Saturday, June 09, 2007

Coming Home...

My name is Ren (short for Lauren) and I’m a revert to the Catholic faith. I was brought up in a minimally Catholic family. I attended Catholic school from K-8th grade and started at a Catholic High School. However, during my freshman year I became extremely sick and only attended school sparingly, doing most of my school work at home. In 11th grade the school asked me to leave; they felt unable to meet the special needs of my health. I ended up bedridden for much of my high school years and therefore was unable to participate in the sacraments. My only spiritual outlet was a Protestant radio station, and because of my inadequate Catholic catechesis growing up I quickly became anti-Catholic. During my junior year of high school a friend brought me to a Presbyterian Church. I loved it! The congregation’s love for Jesus was evident in their worship service, something I didn’t see in the Catholic Church. The pastor of the church gave me the Presbyterian catechism and I decided to join the church. However, when I approached God in prayer the answer was a very blunt ‘no’. This distressed me because I longed to be part of a family of believers, not having found that type of community within my biological family or childhood church.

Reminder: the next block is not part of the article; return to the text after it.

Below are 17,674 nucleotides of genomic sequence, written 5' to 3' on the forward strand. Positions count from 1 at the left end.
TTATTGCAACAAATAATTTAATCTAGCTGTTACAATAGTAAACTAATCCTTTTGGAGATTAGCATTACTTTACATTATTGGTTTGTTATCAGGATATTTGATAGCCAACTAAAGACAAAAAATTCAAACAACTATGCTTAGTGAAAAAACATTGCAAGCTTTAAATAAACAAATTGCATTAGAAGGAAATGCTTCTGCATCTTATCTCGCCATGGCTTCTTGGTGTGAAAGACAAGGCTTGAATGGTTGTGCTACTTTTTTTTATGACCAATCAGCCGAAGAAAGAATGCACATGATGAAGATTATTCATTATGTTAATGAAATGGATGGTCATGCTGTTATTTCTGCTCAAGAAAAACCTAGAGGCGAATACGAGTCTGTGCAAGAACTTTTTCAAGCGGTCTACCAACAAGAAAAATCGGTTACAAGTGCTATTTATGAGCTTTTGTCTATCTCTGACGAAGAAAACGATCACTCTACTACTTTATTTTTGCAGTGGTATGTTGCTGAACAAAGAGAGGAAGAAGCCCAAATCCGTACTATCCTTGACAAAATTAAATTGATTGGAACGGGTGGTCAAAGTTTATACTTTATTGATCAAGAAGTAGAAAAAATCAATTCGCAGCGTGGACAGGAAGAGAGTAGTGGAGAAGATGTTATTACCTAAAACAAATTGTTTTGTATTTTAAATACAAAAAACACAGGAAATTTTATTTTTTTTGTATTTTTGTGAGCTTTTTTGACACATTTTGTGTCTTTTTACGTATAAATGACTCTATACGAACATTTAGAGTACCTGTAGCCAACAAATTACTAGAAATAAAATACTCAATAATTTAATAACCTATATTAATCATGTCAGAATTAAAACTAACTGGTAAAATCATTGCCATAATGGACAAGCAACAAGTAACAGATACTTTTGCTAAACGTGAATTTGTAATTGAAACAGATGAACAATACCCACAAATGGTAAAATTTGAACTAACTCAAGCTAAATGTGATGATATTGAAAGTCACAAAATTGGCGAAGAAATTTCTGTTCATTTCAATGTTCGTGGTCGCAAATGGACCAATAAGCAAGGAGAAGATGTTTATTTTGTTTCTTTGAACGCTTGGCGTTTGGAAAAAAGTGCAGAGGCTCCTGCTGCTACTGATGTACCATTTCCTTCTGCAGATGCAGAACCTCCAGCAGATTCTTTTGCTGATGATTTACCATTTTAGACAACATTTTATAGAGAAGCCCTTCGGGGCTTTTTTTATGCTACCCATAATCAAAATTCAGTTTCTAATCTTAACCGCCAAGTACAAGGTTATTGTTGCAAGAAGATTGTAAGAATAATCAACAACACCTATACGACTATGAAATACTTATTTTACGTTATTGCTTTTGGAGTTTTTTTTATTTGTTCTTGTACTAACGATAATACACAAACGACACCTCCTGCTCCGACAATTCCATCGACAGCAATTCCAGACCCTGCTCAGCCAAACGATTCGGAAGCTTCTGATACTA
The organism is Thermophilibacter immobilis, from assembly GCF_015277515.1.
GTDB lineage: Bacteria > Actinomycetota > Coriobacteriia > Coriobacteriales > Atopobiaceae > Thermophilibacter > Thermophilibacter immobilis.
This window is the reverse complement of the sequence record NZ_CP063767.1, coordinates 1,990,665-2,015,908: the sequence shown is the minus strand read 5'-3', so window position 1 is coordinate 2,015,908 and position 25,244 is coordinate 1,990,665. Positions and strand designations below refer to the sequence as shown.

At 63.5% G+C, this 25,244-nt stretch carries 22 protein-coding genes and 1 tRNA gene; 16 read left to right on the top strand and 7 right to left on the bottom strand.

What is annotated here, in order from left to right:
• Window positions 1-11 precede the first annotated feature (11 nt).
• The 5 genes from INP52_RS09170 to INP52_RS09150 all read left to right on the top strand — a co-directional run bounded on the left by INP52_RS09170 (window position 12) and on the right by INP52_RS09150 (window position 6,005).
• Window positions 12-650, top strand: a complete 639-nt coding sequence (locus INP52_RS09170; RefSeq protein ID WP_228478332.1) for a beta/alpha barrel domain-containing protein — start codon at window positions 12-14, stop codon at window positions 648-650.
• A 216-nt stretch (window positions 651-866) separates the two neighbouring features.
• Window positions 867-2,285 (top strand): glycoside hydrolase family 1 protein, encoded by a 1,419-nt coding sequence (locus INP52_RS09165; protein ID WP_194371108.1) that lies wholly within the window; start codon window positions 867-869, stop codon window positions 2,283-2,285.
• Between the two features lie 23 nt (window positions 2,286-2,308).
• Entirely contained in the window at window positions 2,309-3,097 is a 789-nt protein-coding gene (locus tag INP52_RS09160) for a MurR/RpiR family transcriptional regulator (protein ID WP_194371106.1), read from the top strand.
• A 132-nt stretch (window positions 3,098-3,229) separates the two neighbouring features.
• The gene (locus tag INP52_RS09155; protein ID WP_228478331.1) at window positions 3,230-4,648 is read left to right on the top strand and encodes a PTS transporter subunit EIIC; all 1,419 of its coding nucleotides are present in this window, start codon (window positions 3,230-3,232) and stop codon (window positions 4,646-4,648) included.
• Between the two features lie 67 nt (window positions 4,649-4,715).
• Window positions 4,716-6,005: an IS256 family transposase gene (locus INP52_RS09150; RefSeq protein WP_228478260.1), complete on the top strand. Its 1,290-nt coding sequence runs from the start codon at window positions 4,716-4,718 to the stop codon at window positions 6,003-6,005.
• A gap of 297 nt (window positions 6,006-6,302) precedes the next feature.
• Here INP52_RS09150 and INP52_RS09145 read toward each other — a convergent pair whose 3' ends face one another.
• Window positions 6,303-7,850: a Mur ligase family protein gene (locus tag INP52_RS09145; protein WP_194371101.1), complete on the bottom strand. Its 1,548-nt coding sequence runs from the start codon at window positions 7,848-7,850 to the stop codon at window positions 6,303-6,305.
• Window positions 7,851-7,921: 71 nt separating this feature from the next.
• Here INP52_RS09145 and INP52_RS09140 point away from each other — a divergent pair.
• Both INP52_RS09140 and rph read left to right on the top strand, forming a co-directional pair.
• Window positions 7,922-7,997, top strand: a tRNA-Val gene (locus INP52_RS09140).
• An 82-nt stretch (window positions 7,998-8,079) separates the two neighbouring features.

Freshman year of college started and I wasn’t attending any church services. A friend and I began to speak of Christianity, and she brought me to the local Methodist Church. Once again I asked God if I could join this church and once again the answer was simply ‘no’. Frustrated, I dove into bible study, became involved with the college Intervarsity Christian Fellowship Club and decided that since the Bible was the only authority I would keep its precepts as literally as possible. This led me to a local Baptist Church and the extreme religious beliefs of 24/7 headcoverings for women, long skirts only, women as homemakers, etc. However, during this time I also formed ‘my’ moral theology. This moral theology included things not found in the Protestant Churches I was looking into – anti-contraception, anti-abortion, anti-divorce.

Slowly God softened my heart towards Catholicism, and I could feel Him guiding me gently to re-think Catholicism. Disgusted by the apparent lack of love for Christ, I began to attend Catholic Mass early on Sundays and then join my friends at the Baptist Church. This happened for quite a few weeks until I received an email. The email was from a lady who must have seen one of my emails from a listserv I belonged to. She told me that she felt God lay it on her heart to email me and answer any questions I may have about Catholicism. Ordinarily, I would have ignored the email, but because God had been speaking to my heart about Catholicism, I replied. Through many emails she helped me work through my poor catechesis and false understandings of Catholic doctrine and discipline.